On June 8, UNM Rainforest Innovations, in partnership with the New Mexico Technology Council, hosted a special Technology Showcase – Women in Technology Edition featuring women innovators from the University of New Mexico.
The event featured six University of New Mexico women innovators presenting life-science and physical-science technologies available for commercialization. The event started with an introduction from UNM Rainforest Innovations’ CEO & Chief Economic Development Officer Lisa Kuuttila and opening remarks were given by Deborah Breitfield, Executive Director of the New Mexico Technology Council.
Below are summaries of the technologies featured:
Virus-like Particle Vaccines for Opioid Drugs
Kathryn Frietze, Ph.D., Assistant Professor, Molecular Genetics & Microbiology
Learn more about the technology here: https://unm.flintbox.com/technologies/ce330ae1-6056-4048-88d3-9c68dbd08d10
This is a novel treatment method for opioid use disorders which uses virus-like particles (VLPs) derived from bacteriophage. Bacteriophage VLPs are ideal in vaccines, due to their highly immunogenic, self-assembling protein structures. This treatment method can be used for prevention of opioid use disorder and addiction; as well as, a complementary treatment.
Inhibitor of Early and Late-Stage Protein Misfolding Diseases
Michelle Ozbun, Ph.D., Professor, Molecular Genetics & Microbiology
Learn more about the technology here: https://unm.flintbox.com/technologies/de33286b-83e5-45c5-b88a-6eb7f6ae67cb
This technology utilizes arginine-rich polypeptides to efficiently inhibit HPV activity. Arginine-rich polypeptides can be used to inhibit HPV from binding to a cell, inhibit intracellular processing of HPV by a cell, and/or treat a subject having, or at risk of having, an HPV infection. Using in vitro and in vivo experiments, researchers were able to test that this technology efficiently inhibits early and late stages of HPV 16 infection. Furthermore, this technology may be used for prevention of infection, or to suppress infection and ameliorate an ailment in infected persons.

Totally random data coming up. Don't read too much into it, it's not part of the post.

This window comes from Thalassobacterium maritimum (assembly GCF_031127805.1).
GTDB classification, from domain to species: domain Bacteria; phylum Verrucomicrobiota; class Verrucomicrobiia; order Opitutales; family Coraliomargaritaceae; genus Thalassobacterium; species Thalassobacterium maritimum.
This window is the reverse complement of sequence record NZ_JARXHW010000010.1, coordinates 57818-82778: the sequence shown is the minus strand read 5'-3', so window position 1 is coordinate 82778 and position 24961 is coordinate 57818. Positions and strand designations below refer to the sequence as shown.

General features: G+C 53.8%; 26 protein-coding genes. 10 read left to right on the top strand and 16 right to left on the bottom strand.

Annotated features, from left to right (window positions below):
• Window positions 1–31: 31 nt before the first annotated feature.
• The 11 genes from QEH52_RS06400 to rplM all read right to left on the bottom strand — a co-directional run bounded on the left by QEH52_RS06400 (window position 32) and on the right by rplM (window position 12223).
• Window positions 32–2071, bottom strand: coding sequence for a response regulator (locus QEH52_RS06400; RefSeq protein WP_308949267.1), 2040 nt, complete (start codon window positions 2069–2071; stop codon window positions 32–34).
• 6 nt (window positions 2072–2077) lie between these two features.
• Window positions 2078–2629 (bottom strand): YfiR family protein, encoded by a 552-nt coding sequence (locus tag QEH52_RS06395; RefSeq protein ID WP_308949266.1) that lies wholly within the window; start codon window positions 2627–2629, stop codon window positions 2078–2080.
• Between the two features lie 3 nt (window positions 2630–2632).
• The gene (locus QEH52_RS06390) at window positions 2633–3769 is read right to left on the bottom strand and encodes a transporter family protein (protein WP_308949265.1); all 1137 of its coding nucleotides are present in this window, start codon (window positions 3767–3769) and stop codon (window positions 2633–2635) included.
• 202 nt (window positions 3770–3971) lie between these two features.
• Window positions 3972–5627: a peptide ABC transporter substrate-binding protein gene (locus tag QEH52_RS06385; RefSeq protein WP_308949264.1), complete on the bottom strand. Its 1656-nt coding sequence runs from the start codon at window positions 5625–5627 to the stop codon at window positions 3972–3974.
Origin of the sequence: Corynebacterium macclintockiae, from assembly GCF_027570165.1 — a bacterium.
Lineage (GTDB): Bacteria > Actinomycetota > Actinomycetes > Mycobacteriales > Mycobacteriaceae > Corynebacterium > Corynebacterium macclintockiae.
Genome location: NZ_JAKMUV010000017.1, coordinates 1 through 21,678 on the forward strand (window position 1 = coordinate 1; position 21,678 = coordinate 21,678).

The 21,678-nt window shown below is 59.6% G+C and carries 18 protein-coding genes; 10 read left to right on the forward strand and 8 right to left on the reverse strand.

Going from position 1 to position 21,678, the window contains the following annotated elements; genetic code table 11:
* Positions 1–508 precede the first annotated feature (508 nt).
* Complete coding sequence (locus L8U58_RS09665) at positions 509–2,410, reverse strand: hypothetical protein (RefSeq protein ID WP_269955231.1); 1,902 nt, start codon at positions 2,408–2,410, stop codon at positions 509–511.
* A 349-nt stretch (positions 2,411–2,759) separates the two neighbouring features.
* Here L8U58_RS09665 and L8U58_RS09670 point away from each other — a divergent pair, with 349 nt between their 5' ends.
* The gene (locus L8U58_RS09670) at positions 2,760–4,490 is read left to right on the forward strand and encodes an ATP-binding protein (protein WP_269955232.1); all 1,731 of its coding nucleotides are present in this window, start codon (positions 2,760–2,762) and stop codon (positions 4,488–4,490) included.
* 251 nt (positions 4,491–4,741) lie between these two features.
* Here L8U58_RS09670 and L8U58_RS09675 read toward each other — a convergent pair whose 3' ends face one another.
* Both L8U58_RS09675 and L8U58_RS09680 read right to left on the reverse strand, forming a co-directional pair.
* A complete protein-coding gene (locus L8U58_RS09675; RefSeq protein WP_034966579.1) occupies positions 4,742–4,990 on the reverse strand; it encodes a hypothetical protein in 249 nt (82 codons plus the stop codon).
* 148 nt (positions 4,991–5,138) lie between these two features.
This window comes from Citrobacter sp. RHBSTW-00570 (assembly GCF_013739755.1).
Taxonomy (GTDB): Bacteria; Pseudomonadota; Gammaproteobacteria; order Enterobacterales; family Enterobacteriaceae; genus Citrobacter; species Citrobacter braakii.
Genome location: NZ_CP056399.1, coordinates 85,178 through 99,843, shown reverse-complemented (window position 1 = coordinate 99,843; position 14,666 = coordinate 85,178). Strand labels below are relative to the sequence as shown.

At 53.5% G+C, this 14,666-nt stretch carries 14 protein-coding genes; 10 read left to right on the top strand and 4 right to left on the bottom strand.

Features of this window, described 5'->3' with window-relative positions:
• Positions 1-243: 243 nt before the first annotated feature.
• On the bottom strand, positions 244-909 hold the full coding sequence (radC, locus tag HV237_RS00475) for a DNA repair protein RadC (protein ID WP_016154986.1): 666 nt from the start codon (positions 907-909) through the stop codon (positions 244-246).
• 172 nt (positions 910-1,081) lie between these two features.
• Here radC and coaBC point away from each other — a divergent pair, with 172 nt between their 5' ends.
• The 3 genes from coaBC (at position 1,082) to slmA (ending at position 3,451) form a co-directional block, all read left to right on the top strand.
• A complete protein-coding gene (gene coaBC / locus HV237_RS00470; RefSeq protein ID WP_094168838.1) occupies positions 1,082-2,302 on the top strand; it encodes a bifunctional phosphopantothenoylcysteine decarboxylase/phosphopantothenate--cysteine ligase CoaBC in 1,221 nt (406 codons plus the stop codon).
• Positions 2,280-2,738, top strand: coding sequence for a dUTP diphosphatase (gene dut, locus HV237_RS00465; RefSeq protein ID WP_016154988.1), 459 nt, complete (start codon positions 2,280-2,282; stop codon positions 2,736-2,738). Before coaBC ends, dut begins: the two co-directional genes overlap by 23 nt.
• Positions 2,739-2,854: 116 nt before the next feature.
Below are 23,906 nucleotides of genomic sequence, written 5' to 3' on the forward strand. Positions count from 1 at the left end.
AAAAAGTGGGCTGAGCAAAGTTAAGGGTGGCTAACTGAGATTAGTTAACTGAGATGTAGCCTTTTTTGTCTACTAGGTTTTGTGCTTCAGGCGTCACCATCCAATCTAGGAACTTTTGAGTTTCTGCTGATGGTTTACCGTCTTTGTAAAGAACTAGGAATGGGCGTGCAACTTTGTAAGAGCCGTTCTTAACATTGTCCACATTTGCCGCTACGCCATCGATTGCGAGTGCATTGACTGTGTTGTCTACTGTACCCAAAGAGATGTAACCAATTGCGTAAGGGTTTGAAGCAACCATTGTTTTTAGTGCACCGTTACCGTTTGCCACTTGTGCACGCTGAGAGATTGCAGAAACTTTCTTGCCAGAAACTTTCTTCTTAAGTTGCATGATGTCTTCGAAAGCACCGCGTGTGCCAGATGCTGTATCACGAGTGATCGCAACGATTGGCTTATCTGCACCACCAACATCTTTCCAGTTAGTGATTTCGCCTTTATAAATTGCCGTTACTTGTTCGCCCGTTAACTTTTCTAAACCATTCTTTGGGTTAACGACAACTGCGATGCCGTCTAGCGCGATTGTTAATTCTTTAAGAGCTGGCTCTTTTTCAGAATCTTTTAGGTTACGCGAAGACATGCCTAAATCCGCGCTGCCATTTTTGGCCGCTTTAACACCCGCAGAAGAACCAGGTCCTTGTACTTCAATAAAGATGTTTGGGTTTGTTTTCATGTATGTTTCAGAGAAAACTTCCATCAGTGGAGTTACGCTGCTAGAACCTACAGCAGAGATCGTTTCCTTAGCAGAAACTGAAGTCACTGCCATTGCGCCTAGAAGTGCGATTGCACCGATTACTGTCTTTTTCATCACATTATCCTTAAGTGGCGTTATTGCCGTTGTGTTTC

Novel Theranostics for Protein Misfolding Diseases
Eva Chi, Ph.D., Associate Chairperson & Professor, Chemical & Biological Engineering
Learn more about the technology here: https://unm.flintbox.com/technologies/4ab02f97-523a-4380-814b-b9fa28445495
This technology established the use of novel theranostics for neurodegenerative diseases such as Alzheimer’s and Parkinson’s diseases. Research discovered that the photosensitization activity of certain oligo-phenynlene ethynlenes (OPEs) can be turned on when their fluorescence is turned on by binding to specific biological entities, such as amyloid protein aggregates. This can subsequently cause localized oxidation of the amyloid aggregates and trigger their clearance in the brain. As the protein aggregates are recognized as toxic species implicated in the pathogenesis of these disorders, clearance of these aggregates could result in slowing down or reversing the progression of these diseases.
A Novel Liquid Metal of High Density and Low Viscosity at Room Temperature
Mahya Hatambeigi, Research Assistant, Civil Engineering
Learn more about the technology here: https://unm.flintbox.com/technologies/fa463cef-b89c-4ed0-b608-b43d657061d5
This novel metal alloy exhibits liquid properties at room temperature and solid properties at temperatures below 16.2 °C (61.2 °F). The temperatures at which the metal alloy is liquid and turns to solid can also be altered based on the purpose and application. This new alloy has a negligible vapor pressure at room temperature compared to other available commercial liquid metals; as a result, it eliminates the danger of inhalation and environmental concerns, making this new alloy non-toxic. With these beneficial properties, the developed liquid metal alloy can be useful for numerous applications, such as porosimetry, electronic components, semiconductors, fusion reactors, wellbore fractures, among others in the medical and defense industries.
Environmentally Friendly Larvicide Delivery System
Ivy Hurwitz, Ph.D., Research Associate Professor, Internal Medicine – Infectious Diseases
Learn more about the technology here: https://unm.flintbox.com/technologies/64b6c9c7-c610-4a8a-b510-00e8f5de91ed
This technology is an effective and more environmentally conscious method of larvae control. Research has been done into the effectiveness of certain essential oils and their effect on target larvae. This method includes an encapsulation process to deliver essential oils to larvae in a manner that is efficient, efficacious, and does not adversely impact the aquatic ecosystem. This approach is less expensive than current larvicide programs and the broad-spectrum of effects makes it difficult for the larvae to develop a resistance.
Autonomous Defense Escort Teams
Lydia Tapia, Ph.D., Associate Professor, Computer Science
Learn more about the technology here: https://unm.flintbox.com/technologies/80da887f-427b-4f4a-b5aa-bc74530be1f8
This technology is an autonomous, fully distributed end-to-end solution for navigation scenarios through deployment of deep reinforcement learning (RL). The escort agents are trained to protect the payload, interacting with obstacles to avoid collision and maintain payload safety. The escorts rely on environment observations, to automatically adapt and position themselves around the payload based on stochastic and interacting motions of the obstacles. The deep RL enables the escorts to respond to disruptions in the system, changes in payload size, obstacle density, and gain/loss of escorts, without the utilization of advanced algorithms. This invention provides an end-to-end solution for escort coordination with the goal of payload safety.